HOLLAND, Mich. -- Until the early 1990s, many suppliers used three steps to create instrument panels.
Then the pricing hammer came down. The soft, multilayer construction that had been common was abandoned for nearly every model except luxury nameplates.
While the products that followed were less expensive to make, some drivers were dismayed by what they viewed as a sea of cheap black plastic in their cars.
Interiors supplier Johnson Controls Inc. has launched its version of the industry's happy medium.
Johnson Controls' automotive unit in Plymouth, Mich., says its CrafTec family of processes, which combine better looks with moderately priced production techniques, offers customers a chance to improve interior aesthetics while keeping an eye on the bottom line.
"The trick is to have a crystal ball in terms of interiors and what they want in appearance and content," says Bill Fluharty, vice president of industrial design and new product strategy, during a visit to Johnson Controls' product development center here. "We're looking at what we can do in processing but also design and content."
The company's CrafTec Partial Foam-in-Place process is used to make panels for Mazda Motor Corp. The system injects foam between the substrate and the skin in an automated process, providing a soft feel at a lower price.
In May, the company began production of its second CrafTec process called the Partial Mold-Behind, which automates placement of a textile or vinyl skin accent on the injection-molded substrate.
A third process, Multi-Color Injection, will be used next year.
"It's a portfolio that's evolving while we speak," Fluharty says.
Johnson Controls installed a new 1,100-ton press at another plant here to make door panels for the 2006 Mitsubishi Eclipse sedan using Partial Mold-Behind.
The process begins by vacuum-forming a polyvinyl chloride insert to mold it into the proper shape. Robots then move the vinyl trim into place in the injection-molding press, where the substrate is molded onto it.
The process produces a door panel in less than a minute, with an insert that provides a different look and feel, says Dave Phillips, executive director of interiors business development.
A simple change in the material used for the insert can provide a different look to the car, with sporty accents or trim to match the seat colors, at no additional cost, he says.
Creating the look is not easy, though.
To leave a crisp line between the materials in the Partial Mold-Behind or a precise shift in colors under the upcoming Multi-Color Injection system, designers have to know where to place a deep groove in the surface that will provide a clean connecting point on the back of the panel for the materials.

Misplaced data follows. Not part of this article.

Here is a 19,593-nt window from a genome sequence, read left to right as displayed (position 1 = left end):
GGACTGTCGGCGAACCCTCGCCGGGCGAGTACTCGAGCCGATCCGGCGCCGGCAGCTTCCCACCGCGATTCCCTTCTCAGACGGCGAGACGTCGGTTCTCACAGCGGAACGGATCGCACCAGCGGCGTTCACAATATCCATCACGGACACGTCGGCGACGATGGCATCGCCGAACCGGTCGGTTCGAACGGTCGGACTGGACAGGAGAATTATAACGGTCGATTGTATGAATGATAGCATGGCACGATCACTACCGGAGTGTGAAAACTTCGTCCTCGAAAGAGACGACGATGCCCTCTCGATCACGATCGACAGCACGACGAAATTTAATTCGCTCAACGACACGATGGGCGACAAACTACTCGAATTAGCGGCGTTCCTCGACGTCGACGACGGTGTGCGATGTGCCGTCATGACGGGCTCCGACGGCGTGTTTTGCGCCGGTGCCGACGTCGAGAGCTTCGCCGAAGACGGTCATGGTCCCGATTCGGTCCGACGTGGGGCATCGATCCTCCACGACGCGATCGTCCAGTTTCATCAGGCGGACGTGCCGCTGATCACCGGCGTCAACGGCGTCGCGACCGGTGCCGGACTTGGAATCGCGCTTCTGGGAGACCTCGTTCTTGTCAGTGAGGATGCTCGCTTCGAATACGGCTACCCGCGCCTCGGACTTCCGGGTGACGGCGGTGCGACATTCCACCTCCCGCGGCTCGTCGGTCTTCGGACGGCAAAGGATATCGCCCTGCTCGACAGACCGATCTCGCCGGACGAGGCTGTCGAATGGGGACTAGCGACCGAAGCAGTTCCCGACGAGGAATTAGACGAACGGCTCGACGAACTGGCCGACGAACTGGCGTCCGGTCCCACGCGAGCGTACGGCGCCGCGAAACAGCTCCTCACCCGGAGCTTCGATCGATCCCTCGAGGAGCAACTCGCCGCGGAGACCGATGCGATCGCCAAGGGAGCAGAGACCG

This Chevrolet Impala door panel insert is made using Johnson Controls' CrafTec Partial Mold-Behind process.
"It's about process, it's about design, it's about molding," Phillips says.
And it is something customers are expecting interior specialists to provide if they want to compete.
"There seems to have been a wake-up call going on that cockpits are important," says Mitra O'Malley, a principal with consulting firm ITB Group of Novi, Mich. "Things were shoddy-looking, cheap-looking. Now even the medium-level vehicles are going to have more elaborate interiors."
Lear Corp. just started producing its multimaterial system using two-shot molding and is investing in new equipment for its programs.
Visteon Corp.'s two-color process, which debuted on the new Ford Mustang, uses standard presses and tools but has a proprietary process to control the flow of different colored plastics into the press.
When the CrafTec Multi-Color Injection system debuts next year, it will take a middle ground. It will not require multishot molding but will use a press with two barrels to provide better control of the material flow.
Johnson Controls is betting that its CrafTec processes will have the results automakers want and provide a backdrop for continued improvements.
"This is one of those processes out there that will help Johnson Controls become a smarter supplier," Fluharty says.
Johnson Controls Inc.'s automotive unit in Plymouth, Mich., ranks No. 4 on the Automotive News list of the top 150 suppliers to North America with North American original-equipment automotive parts sales of $9.5 billion in 2004.